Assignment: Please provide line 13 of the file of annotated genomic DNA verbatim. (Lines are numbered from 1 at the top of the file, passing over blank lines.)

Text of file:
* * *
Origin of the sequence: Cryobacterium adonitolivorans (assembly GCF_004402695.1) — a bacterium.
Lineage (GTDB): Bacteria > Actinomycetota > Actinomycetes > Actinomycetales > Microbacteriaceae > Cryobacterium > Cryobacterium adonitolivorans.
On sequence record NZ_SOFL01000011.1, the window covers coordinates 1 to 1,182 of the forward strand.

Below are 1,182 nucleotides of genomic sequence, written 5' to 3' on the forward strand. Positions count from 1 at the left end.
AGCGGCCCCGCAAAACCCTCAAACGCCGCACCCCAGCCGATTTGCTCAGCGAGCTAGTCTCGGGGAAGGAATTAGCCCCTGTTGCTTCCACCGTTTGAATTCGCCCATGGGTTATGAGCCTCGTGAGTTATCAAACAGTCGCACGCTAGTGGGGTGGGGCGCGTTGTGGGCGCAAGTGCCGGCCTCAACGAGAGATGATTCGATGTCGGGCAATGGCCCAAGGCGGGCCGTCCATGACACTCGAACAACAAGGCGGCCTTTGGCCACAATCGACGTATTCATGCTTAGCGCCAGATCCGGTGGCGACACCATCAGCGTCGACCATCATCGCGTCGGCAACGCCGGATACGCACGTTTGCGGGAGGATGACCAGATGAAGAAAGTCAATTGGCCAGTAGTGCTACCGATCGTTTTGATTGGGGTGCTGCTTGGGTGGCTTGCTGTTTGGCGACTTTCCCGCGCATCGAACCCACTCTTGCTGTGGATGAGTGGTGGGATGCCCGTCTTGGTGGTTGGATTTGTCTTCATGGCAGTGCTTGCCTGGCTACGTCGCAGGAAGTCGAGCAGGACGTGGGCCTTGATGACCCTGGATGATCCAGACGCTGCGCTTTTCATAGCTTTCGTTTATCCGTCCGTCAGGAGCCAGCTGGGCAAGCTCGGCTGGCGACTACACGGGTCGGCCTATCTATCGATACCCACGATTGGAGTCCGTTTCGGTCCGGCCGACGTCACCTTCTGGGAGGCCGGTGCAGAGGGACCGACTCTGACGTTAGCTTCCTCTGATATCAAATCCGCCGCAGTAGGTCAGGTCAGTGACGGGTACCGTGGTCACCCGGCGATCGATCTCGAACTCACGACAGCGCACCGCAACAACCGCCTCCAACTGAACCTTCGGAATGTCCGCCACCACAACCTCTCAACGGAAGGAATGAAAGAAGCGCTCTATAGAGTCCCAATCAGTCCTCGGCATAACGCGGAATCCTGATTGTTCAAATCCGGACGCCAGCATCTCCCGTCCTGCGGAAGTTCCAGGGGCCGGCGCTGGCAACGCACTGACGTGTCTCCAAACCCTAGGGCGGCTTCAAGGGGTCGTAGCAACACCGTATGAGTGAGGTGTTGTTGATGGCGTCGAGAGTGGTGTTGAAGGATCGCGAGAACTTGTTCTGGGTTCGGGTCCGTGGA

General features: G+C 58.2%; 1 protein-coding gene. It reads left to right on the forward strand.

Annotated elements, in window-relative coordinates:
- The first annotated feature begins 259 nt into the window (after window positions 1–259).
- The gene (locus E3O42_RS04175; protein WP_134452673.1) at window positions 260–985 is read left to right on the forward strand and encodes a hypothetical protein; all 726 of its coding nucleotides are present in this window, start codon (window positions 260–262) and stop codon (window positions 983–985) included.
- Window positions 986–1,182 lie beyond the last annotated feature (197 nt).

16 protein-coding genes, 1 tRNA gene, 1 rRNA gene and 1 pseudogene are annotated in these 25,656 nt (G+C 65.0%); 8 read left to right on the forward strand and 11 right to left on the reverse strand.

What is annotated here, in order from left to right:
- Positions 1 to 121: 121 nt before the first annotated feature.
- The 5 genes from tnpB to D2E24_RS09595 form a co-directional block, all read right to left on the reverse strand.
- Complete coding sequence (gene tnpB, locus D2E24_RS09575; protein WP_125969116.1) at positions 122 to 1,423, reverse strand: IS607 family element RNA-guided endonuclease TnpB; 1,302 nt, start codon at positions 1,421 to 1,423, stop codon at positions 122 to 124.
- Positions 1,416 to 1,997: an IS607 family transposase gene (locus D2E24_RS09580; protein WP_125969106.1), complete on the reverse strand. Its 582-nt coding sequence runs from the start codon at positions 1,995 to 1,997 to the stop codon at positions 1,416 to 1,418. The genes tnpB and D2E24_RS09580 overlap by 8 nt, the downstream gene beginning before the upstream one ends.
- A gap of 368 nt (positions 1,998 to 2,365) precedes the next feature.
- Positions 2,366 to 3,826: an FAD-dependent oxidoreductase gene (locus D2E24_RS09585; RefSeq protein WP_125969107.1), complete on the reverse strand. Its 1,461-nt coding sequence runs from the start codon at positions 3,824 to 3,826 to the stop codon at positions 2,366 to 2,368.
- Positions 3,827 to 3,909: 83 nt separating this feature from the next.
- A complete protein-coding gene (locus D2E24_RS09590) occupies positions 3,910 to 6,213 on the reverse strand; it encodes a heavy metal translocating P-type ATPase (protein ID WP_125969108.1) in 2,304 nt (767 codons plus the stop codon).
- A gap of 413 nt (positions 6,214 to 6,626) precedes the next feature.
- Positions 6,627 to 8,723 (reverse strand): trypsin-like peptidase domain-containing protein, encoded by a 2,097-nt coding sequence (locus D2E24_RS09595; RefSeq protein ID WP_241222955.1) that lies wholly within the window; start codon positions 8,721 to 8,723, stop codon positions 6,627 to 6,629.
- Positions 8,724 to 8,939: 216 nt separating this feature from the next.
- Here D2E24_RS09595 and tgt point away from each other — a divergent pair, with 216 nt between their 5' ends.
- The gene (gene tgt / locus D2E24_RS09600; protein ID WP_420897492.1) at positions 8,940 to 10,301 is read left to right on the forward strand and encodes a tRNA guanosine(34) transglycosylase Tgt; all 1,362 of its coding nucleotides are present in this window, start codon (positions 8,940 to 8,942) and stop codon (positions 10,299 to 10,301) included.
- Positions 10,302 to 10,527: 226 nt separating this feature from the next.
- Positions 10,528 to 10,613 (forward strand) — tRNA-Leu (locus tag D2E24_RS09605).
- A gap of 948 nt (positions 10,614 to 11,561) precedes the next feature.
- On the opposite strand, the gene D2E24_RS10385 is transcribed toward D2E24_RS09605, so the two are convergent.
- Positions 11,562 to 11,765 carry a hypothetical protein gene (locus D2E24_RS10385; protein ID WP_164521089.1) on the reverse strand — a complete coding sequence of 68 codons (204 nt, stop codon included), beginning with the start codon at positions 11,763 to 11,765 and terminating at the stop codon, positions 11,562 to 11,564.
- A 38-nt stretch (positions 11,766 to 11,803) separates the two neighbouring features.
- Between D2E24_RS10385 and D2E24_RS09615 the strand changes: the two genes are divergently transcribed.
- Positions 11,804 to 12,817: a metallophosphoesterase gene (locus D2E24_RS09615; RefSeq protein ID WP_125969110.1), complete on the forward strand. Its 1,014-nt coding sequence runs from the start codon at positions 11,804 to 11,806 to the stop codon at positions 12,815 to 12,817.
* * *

- Positions 1 to 121: 121 nt before the first annotated feature.